Chicken meat has the lowest environmental footprint of any meat. This is to a large extent due to the fact that chickens are highly efficient converters of feed into meat.
There have been numerous studies that have confirmed this. One major study conducted in the UK and funded by the Department of Food Environment and Rural Affairs (DEFRA), compared the environmental burdens and resources used in production of beef, sheep meat, pig meat, poultry meat, eggs and milk. The Cranfield University study found that poultry meat production, in particular conventionally produced chicken (which represents the overwhelming majority of chicken sold in Australia), is the most environmentally efficient, followed by pig meat and, at some considerable distance sheep meat and beef.
Some summary data from the report is presented in the graphs on this page. The report itself is available here.
Environmental Management Systems (EMS) for the Chicken Meat Industry
The Australian chicken industry was one of the first Australian agricultural industries to develop an Environmental Management System (EMS) for its farmers. This was developed with funding from AgriFutures Australia and was first published in 2003, being updated and expanded in 2015.
The EMS provides chicken farmers with comprehensive advice and guidance to allow them to identify and manage the environmental risks and concerns posed by their farm. EMS training packages and opportunities have been made available to chicken farmers in the adoption and implementation of EMS on their farms, to raise environmental awareness and increase the skills and knowledge of chicken farmers in environmental management. The EMS is available here.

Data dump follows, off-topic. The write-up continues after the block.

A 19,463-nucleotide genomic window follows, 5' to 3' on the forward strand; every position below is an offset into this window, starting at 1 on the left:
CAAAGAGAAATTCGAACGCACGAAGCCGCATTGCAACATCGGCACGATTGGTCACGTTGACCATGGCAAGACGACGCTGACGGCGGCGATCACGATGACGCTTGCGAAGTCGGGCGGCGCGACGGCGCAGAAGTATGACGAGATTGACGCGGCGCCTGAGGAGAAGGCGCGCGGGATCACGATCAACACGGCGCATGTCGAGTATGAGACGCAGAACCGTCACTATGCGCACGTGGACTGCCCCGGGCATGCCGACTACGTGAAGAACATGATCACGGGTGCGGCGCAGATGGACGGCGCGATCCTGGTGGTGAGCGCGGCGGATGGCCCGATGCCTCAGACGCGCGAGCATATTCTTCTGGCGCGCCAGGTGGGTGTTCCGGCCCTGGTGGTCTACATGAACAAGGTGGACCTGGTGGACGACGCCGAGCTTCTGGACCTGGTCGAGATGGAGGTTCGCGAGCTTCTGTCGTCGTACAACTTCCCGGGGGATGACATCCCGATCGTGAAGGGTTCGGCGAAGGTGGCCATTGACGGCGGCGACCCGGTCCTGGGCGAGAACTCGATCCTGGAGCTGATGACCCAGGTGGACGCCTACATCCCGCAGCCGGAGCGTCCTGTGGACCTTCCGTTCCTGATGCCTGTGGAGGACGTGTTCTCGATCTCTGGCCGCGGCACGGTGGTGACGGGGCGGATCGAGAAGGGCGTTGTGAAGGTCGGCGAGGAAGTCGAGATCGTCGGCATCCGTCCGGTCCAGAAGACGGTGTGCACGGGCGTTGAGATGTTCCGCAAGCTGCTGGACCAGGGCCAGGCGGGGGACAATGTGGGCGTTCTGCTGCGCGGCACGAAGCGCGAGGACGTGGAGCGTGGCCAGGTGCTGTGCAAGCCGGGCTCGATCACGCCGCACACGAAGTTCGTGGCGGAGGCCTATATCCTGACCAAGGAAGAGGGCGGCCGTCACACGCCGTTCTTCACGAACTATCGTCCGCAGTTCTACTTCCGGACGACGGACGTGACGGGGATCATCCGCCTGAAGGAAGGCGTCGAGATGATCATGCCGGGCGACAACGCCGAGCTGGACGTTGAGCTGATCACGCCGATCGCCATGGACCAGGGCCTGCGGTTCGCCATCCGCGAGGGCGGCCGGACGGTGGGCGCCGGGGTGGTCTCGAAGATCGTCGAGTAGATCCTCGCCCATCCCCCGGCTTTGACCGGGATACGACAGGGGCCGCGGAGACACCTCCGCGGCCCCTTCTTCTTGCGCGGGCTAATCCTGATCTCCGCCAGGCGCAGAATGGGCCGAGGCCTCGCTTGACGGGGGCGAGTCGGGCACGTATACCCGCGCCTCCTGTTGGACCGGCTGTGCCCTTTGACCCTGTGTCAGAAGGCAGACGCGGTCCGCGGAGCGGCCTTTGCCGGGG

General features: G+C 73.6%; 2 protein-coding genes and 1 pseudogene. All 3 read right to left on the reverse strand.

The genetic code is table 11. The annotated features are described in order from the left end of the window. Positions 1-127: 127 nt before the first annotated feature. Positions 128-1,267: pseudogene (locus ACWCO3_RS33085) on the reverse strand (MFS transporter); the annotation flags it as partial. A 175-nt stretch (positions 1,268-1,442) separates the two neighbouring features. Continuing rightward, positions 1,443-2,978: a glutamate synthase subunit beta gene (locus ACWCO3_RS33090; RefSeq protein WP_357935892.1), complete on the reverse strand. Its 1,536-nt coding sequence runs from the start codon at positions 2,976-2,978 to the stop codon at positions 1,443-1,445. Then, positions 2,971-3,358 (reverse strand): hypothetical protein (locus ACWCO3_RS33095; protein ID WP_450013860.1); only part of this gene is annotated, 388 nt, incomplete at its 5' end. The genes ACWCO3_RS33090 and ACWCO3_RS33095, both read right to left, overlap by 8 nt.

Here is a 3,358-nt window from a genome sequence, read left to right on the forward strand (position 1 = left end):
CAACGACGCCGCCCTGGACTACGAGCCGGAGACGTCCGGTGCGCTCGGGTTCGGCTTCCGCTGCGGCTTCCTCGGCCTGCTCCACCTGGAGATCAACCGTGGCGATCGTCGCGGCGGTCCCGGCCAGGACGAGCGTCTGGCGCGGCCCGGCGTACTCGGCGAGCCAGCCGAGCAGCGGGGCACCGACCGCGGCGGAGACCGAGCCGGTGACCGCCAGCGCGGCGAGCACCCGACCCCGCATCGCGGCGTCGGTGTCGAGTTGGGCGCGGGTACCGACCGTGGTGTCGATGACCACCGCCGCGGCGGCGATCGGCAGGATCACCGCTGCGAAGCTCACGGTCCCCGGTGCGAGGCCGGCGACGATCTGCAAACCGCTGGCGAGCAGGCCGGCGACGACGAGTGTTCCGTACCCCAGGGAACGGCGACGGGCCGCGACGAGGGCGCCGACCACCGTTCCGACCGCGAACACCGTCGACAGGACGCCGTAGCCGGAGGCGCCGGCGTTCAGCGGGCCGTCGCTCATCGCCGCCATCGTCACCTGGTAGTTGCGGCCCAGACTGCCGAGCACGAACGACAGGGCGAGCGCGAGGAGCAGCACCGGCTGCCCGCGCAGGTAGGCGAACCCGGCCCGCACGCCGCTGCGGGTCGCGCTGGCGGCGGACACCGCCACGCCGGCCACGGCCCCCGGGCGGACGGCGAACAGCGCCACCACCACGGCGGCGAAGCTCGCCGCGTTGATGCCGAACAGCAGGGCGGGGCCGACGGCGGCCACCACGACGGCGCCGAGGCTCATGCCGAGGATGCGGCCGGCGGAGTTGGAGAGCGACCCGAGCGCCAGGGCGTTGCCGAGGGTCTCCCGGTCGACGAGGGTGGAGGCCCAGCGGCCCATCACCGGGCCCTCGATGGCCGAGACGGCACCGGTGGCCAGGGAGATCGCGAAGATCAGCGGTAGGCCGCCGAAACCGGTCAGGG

Research Into Environmental Management Issues
The AgriFutures Australia – Chicken Meat Program supports a number of projects aimed at assisting the industry to improve its environmental performance and to understand and better manage the industry’s impacts on the environment. See the AgriFutures website for details.
Impact of Drought on the Chicken Meat Industry
Growing of chicken is less directly impacted by drought than other agricultural endeavours. However water restrictions and increased grain prices do have an impact. Grain is the major component of the feed used to raise meat chickens and its price represents a significant proportion of the industry’s input costs. Therefore an increase in the grain prices has a major impact on the industry’s costs.